Blood for Social Status: Preliminary Evidence from Rural China
Xi Chen () and
Xiaobo Zhang ()
No 49411, 2009 Annual Meeting, July 26-28, 2009, Milwaukee, Wisconsin from Agricultural and Applied Economics Association
Evidence from developing countries has shown that relative concern matters for wellbeing. Overconsumption of positional goods due to status seeking contributes to an overall loss of welfare. Rural western China serves as an ideal destination to observe relative concern and induced social phenomenon. In Guizhou province, the negative effect of positional spending is even more intense when households living close to subsistence are compelled to donate blood to keep up with the Jones. Utilizing a census-type household survey data in 26 natural villages in rural Guizhou, we find that poverty leads to blood donation, especially through differentiated poverty depth. Meanwhile, social status seeking is intensified through income inequality, relative deprivation, and positional spending within a reference group, which renders more blood donation participation and at a higher level. The intensified blood donation is more saliently induced by relative deprivation than by income inequality, suggesting that further attention should be paid to what the most suitable inequality measure is in policy design or evaluation. The result is robust to different measures of relative deprivation. Further, the herd effect of blood donation exists, suggesting weak agents in making blood donation decisions. Interestingly, shortly after shocks such as unanticipated gift giving expenditure and livestock death, people are more likely to donate blood, while they generally do not engage in blood donation to cover anticipated large social expenditure such as house building and wedding.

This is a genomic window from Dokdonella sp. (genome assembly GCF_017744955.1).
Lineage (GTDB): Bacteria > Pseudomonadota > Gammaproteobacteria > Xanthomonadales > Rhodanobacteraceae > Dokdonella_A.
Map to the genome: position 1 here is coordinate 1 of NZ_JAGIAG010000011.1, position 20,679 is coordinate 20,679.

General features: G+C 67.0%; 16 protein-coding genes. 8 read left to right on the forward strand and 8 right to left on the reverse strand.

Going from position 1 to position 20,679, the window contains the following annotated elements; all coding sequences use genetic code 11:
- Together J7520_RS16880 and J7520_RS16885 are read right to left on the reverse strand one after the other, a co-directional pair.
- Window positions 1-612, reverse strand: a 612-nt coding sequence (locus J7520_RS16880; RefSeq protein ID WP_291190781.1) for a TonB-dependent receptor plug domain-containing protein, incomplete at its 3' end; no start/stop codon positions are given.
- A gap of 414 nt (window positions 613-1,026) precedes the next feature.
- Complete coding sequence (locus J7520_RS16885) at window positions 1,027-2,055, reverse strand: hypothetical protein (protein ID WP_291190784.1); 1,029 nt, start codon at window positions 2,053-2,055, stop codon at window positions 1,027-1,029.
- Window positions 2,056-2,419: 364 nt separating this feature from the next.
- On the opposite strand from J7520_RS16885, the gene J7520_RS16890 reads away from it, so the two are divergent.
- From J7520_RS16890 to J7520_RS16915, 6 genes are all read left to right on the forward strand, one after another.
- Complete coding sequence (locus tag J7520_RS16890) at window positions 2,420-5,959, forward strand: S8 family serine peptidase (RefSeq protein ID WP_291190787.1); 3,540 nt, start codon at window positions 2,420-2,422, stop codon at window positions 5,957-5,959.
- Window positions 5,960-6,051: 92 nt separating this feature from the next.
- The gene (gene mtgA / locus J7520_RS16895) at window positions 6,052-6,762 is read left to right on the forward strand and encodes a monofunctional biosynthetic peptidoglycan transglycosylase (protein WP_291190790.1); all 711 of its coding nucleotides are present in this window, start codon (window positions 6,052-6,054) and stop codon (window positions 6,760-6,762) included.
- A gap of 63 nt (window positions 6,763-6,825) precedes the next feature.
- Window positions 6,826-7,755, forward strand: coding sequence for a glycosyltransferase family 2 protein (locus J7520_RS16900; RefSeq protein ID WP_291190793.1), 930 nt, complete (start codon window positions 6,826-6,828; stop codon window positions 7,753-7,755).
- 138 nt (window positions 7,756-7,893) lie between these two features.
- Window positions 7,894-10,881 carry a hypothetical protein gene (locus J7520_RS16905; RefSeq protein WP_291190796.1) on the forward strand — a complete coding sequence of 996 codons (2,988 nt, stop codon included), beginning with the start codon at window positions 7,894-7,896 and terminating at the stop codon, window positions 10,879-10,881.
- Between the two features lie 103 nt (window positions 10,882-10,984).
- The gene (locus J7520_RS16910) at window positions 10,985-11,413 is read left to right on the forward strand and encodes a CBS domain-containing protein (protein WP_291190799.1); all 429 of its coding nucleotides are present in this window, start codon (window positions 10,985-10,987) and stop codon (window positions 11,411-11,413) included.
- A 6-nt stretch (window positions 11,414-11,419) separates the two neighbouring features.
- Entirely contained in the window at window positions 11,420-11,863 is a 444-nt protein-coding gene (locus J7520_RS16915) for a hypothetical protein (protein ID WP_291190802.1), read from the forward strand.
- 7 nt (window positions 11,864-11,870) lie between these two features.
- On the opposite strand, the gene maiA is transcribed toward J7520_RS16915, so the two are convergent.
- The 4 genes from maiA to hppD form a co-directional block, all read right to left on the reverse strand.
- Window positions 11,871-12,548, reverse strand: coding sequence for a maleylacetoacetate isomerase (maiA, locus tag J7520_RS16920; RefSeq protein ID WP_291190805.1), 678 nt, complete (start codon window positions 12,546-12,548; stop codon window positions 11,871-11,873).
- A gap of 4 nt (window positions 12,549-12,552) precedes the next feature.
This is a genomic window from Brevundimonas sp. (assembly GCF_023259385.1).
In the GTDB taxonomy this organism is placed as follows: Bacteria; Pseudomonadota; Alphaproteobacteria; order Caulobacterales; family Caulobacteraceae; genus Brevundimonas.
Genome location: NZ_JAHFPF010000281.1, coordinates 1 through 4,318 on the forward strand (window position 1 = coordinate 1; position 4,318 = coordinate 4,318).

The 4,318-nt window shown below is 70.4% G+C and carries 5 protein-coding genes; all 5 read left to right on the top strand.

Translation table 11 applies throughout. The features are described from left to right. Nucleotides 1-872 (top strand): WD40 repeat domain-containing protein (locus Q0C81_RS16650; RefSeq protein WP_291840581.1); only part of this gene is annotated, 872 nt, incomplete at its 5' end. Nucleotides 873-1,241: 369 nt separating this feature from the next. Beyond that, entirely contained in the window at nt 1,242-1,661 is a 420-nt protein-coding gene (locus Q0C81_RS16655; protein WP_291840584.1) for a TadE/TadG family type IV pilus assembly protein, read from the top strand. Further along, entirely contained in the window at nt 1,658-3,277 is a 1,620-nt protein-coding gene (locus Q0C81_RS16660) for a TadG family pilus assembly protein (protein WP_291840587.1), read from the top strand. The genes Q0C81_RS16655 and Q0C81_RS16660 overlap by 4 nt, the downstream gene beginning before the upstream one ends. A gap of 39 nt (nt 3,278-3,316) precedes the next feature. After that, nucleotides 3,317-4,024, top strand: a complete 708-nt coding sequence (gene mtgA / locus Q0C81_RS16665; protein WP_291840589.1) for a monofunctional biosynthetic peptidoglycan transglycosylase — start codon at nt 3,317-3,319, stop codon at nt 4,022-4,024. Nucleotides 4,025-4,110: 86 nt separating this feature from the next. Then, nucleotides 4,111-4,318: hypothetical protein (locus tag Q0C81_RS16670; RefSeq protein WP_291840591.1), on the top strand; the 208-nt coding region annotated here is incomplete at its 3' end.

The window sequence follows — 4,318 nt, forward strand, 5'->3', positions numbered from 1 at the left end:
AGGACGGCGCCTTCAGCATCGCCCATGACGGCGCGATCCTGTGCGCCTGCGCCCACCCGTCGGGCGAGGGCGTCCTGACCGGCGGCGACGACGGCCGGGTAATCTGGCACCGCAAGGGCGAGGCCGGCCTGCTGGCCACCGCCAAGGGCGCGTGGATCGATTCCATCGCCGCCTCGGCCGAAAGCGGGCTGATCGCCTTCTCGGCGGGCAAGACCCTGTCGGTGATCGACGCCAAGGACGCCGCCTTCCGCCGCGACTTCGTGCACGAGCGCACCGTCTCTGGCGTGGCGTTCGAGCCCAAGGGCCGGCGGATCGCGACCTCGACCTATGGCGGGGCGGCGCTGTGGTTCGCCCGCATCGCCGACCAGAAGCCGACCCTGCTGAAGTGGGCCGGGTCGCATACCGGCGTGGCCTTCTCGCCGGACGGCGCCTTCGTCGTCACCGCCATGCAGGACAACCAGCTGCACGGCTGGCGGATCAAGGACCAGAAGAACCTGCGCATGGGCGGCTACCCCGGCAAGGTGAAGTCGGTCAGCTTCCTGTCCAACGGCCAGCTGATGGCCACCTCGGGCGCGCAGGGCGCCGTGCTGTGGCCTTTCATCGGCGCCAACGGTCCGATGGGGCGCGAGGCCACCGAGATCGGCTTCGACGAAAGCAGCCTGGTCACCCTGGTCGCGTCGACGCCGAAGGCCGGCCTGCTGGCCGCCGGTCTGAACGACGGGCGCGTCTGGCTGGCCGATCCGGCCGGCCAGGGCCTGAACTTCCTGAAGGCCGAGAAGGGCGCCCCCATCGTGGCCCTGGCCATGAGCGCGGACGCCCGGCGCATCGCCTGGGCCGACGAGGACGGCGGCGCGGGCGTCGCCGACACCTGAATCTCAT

Keywords: Agricultural and Food Policy; Community/Rural/Urban Development; Consumer/Household Economics; Demand and Price Analysis; Health Economics and Policy; Institutional and Behavioral Economics; International Development; Labor and Human Capital; Political Economy; Production Economics; Public Economics; Research Methods/ Statistical Methods; Risk and Uncertainty (search for similar items in EconPapers)
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